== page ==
However, Lot saying ‘this is what he meant’ or ‘this is what he was thinking’ might not have worked on its own. Once again there’s the risk of too much exposition but there’s also the question of: ‘How did she know that?’ This is where showing comes in; his body language at the beginning makes him appear smaller than he is, he has trouble with eye contact, he blushes easily and in his speech he sometimes stammers when he’d worried about how what he says will be taken. These gestures are all relatable and show his lack of confidence rather than telling the reader. Telling has its place but showing how a character behaves can increase their appeal to the reader because when they do something the reader can begin to associate it with what is happening inside their head without the explanation.

In the case of Bran part of the story of Victorian Mistress was Lot discovering his past trauma. So I had to find ways of building in his backstory without slowing the pace of the story too much or using too much exposition as I have a word limit for each episode. One of the ways we can do this is by showing a character’s reactions to things and allowing readers to form an idea of why this might be. This can also be used to create empathy for a character, such as Bran’s tendency to try and make himself inconspicuous when presented with aggression because people can relate to this. So sometimes the most revealing things we can do in character creation are not the most conspicuous.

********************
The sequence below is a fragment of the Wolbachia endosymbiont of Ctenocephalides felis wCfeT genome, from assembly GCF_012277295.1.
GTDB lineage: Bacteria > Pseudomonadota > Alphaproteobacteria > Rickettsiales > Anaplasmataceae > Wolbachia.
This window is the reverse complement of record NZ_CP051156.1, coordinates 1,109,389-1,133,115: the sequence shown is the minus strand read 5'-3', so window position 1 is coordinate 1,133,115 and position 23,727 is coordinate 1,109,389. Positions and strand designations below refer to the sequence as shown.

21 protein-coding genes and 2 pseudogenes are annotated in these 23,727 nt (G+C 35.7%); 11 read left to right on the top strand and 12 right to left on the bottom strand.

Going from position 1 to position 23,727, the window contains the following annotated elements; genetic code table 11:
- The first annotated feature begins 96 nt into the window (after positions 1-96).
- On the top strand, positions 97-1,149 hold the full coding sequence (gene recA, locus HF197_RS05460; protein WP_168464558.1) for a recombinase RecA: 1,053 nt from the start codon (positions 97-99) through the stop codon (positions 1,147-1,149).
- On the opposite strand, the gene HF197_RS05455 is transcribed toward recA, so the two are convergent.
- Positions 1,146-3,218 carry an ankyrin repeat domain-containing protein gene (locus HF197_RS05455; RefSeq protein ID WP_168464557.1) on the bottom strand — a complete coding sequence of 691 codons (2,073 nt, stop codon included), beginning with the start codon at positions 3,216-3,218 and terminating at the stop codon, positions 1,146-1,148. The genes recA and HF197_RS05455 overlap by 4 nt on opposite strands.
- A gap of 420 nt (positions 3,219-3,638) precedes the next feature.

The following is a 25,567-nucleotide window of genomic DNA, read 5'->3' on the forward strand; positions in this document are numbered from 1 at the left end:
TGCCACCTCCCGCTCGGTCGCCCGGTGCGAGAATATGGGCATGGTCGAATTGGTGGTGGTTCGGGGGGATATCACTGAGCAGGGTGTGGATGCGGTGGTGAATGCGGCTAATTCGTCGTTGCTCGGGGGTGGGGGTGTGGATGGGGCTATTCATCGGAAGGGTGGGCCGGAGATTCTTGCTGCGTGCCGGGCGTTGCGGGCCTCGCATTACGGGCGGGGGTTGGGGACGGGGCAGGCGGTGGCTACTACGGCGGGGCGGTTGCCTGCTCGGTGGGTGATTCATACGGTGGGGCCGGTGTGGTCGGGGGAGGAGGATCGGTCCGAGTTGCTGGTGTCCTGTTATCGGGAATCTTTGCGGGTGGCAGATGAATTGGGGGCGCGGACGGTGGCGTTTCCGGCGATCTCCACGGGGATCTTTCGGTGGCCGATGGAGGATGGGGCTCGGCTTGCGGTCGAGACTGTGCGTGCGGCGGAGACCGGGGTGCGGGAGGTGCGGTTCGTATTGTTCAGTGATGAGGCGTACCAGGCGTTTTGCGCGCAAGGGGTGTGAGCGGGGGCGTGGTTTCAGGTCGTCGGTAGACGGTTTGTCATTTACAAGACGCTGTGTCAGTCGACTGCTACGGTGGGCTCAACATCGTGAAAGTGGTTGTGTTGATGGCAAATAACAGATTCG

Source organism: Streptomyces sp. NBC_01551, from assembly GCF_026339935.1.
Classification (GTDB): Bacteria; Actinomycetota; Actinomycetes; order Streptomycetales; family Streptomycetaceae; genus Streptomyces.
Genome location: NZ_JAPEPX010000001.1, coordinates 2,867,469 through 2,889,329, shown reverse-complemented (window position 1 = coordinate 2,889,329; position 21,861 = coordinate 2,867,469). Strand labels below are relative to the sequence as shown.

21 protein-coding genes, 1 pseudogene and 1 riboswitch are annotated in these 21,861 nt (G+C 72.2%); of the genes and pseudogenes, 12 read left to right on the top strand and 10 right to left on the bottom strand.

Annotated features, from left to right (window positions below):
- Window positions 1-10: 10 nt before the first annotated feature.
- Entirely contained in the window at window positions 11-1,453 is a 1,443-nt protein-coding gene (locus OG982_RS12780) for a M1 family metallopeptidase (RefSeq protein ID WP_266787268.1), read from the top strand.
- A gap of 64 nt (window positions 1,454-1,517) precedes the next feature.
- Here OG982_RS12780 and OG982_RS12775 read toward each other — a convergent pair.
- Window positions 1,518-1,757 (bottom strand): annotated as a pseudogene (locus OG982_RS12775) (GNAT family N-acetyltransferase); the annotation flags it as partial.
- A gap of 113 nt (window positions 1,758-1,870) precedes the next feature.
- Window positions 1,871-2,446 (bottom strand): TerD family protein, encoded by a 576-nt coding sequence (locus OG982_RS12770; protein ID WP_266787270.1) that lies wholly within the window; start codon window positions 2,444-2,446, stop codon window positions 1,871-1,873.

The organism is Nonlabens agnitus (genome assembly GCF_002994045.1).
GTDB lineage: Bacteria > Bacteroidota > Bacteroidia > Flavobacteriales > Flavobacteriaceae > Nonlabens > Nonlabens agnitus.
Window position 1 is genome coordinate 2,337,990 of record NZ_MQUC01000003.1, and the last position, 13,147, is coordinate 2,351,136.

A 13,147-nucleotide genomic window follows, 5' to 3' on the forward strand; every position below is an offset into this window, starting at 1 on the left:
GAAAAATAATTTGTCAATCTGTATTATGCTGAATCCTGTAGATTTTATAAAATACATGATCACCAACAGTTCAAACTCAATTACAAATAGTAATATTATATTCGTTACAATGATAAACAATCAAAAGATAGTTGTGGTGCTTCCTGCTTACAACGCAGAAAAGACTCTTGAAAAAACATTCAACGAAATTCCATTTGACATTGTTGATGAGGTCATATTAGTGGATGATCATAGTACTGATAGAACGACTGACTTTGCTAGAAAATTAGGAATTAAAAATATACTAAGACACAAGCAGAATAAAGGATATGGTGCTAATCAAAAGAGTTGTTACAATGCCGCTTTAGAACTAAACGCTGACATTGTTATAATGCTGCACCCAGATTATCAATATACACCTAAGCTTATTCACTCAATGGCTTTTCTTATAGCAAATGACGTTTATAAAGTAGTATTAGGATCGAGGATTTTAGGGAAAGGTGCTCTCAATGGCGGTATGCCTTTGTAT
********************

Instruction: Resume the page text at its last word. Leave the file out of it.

I suppose I should mention to that Bran’s behaviour doesn’t remain the same throughout the book as he gains confidence, particularly in his relationship with Lot. We can show this through gradually changing body language and dialogue, for example by the end of the story Bran will say things to Lot he wouldn’t have at the beginning. This doesn’t have to mean a character has recovered from their trauma or is ‘fixed’ as sometimes happens in fiction but rather that they’re more comfortable with a person or place which isn’t the same. This doesn’t mean all characters with low confidence have to have this arc either, it’s just one of many possible character arcs.

The most important part of giving a character appeal is to approach them as a character and base everything they do on who they are rather than because they have low confidence or trauma or anything else. The most appealing characters are often the ones that are the most alive on the page, whatever kind of life it is that they lead.


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Published by Jesse

I'm a writer and academic specialising in fantasy fiction and creative writing theory. I'm allergic to pretentiously talking about fiction and aim to be unashamedly ‘commercial’. Surely all fiction is commercial anyway, or what’s the point in publishing it?

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1 Comment

  1. An interesting insight. Not only into the character of Bran, but into the thought you put crafting how he’s represented.

    For me, Brandon was initially a frustrating character. I wanted him to be more alpha. Not TOTALLY – Charlotte has that covered – but c’mon dude, you’re a freaking VAMPIRE. You can wreak havoc!

    With patience I understood. It was an excellent choice and allowed the story to evolve and truly allowed the tale to unfold as it should.

    Liked by 1 person